‘It is easy to look at all these helicopters and think that we spend our whole time being flown around the area. In fact, we see Jebel Sahara as a fantastic opportunity for our officers, NCOs and soldiers to improve all their infantry skills by making use of this huge training area.’ said Major Ivor Lopez, exercise planner. ‘Here, the terrain and the climate are very similar to the conditions we might find on current operational deployments.’

The Stability Operations package includes such subjects as Base Security, Reaction to Incidents, Convoy Drills, Patrols, Vehicle Check Points and Anti-Ambush drills.

‘Since the last time we did this exercise, there have been lots of promotions within the Regiment so there are many new faces in new appointments. We have some new recruits and Lance Corporals who are Section 2i/cs for the first time – indeed one Lance Corporal is already working as a Section Commander. We have Cpl Sene and Cpl Milligan who are Section Commanders for first time, whilst Sgts Mauro and Wood are new Platoon Sergeants. Since last year’s exercise we have a new Platoon Commander in 2Lt Jose White and a new Company 2 i/c in Capt Dayan Posso, a new Company Commander in Juri Williamson – and even a new CO!’

After ‘Stability Operations,’ the Regiment will spend a further week on Live Firing ranges in readiness for a final exercise in a specially-made Forward Operating Base which is almost indistinguishable from those on current operations.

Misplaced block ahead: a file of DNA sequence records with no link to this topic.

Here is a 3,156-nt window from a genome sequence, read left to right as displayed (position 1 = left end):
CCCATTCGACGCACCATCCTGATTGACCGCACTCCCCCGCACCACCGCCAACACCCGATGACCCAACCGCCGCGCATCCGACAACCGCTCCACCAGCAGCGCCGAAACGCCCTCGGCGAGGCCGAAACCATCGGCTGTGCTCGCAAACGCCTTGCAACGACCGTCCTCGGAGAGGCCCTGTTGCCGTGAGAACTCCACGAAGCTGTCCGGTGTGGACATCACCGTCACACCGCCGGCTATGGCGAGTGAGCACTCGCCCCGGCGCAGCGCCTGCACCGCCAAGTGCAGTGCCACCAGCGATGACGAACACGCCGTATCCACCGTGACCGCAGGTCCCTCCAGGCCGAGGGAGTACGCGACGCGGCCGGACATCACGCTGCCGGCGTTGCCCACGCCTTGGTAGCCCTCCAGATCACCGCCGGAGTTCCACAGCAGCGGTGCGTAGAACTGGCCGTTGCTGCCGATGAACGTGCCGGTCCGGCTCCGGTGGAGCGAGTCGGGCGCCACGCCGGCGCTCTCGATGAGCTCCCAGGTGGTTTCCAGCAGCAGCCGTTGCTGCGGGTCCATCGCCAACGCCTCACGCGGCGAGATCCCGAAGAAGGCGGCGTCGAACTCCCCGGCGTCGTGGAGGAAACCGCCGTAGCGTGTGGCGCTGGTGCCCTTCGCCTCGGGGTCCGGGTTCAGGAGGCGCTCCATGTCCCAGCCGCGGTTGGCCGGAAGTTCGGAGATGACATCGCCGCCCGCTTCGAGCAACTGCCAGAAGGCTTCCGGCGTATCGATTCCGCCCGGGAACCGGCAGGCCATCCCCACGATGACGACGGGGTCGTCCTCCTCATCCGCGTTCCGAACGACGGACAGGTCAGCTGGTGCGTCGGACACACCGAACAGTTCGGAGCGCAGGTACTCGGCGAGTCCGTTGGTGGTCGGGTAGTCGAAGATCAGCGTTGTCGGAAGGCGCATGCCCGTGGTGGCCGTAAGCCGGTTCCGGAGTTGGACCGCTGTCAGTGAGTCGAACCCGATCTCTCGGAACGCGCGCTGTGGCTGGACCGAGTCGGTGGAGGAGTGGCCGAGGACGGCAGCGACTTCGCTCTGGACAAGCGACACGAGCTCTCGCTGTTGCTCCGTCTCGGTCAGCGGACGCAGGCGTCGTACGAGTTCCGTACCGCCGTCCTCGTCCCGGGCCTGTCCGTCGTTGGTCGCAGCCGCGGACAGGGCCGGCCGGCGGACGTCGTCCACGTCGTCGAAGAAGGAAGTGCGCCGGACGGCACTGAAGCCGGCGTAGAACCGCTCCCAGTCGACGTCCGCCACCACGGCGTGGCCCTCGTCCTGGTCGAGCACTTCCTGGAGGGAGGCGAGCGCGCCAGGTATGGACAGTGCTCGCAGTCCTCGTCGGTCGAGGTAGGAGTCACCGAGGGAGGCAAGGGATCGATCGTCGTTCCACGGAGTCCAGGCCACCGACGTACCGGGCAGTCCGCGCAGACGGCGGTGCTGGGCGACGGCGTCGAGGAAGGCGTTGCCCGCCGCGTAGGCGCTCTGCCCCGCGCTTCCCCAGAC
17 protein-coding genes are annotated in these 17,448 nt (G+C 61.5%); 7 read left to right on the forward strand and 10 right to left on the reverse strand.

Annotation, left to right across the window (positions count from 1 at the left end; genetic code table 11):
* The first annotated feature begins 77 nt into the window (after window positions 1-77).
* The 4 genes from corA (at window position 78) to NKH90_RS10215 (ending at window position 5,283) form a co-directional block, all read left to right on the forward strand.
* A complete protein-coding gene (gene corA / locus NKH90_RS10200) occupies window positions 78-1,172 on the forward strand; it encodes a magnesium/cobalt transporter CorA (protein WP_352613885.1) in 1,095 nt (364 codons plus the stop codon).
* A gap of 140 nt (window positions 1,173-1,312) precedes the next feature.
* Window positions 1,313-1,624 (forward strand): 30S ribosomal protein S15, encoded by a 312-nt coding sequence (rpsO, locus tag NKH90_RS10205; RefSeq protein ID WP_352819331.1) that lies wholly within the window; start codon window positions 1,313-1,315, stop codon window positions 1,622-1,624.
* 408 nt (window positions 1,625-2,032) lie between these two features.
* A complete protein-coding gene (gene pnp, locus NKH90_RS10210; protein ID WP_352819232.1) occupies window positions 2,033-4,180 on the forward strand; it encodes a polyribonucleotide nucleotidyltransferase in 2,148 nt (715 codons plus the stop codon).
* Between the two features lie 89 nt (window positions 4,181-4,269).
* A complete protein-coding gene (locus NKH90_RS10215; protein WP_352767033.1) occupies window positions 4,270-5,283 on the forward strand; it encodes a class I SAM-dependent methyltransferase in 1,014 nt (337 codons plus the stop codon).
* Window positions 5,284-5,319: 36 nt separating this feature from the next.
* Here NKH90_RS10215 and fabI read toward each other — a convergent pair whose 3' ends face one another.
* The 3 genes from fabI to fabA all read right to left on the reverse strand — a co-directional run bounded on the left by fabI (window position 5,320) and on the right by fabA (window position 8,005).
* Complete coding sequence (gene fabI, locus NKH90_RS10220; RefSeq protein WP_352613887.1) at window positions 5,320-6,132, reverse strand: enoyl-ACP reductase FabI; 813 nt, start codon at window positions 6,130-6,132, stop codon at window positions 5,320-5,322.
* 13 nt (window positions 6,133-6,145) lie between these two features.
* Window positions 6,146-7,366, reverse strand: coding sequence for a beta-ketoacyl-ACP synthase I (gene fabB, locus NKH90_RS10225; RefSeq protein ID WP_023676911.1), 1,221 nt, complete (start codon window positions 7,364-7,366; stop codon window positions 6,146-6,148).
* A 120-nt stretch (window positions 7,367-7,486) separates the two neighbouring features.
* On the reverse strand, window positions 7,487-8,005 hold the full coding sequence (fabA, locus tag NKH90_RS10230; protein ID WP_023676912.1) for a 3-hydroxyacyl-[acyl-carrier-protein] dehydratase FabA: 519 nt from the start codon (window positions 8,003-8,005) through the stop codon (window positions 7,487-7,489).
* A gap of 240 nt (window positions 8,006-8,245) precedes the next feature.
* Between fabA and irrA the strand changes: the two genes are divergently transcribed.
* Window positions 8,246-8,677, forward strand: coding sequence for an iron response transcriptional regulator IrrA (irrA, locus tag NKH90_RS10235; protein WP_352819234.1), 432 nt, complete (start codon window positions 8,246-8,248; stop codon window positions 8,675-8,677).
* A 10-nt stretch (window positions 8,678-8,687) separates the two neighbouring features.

Elsewhere, over a hundred Moroccan soldiers are going through an identical training package under the control of Major Juri Williamson. ‘Almost all these troops are being trained by the RG for the first time,’ said Juri. ‘Normally the Moroccans fire the AK47 but with us they have learned to fire the SA 80 rifle and the Underslung Grenade Launcher. We have trained them in our way of doing Section Attacks, Platoon Attacks, Company drills, patrols, ambushes and basic infantry tactics. ‘They are very keen and willing to learn so, hopefully when they take part in the final exercise, everything will come together.’

‘The language barrier obviously makes it more difficult but we have used the techniques which are used by the British ‘Operational Mentoring and Liaison Teams’ to train foreign armies so this has been excellent experience for us.’

His Excellency the Governor plans to visit Jebel Sahara next week, along with several other VIPs. No doubt they will be equally impressed by the high standards of training on every element of this excellent exercise.


















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MessageSujet: Re: Exercice Jebel Sahara 2010   Mar 19 Oct 2010 - 22:17

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Tough-going to get everything organised in the Moroccan desert


‘By the time we finish this exercise we’ll already have started to plan for next year,’ says WO2 Alex Stone, without whose hard work Exercise Jebel Sahara could not take place.

Alex works for the RG’s Quartermaster, Major Stuart Bensadon and it is their job to provide everything that 400 people need for a four week exercise in the Moroccan desert.

Ammunition, tents and targets all have to be ordered a year in advance from Army depots in UK and, like everything else, they need to be transported to a training area about ten kilometres north of Marrakech. Field kitchens, showers, weapons, radios, tables, chairs, spare parts for radios and vehicles – even plastic knives and forks and loo rolls – must be accounted for and packed into containers to be taken by road or air to Ram Ram Camp. In total, over thirty vehicles and two aircraft are needed to move everything into place.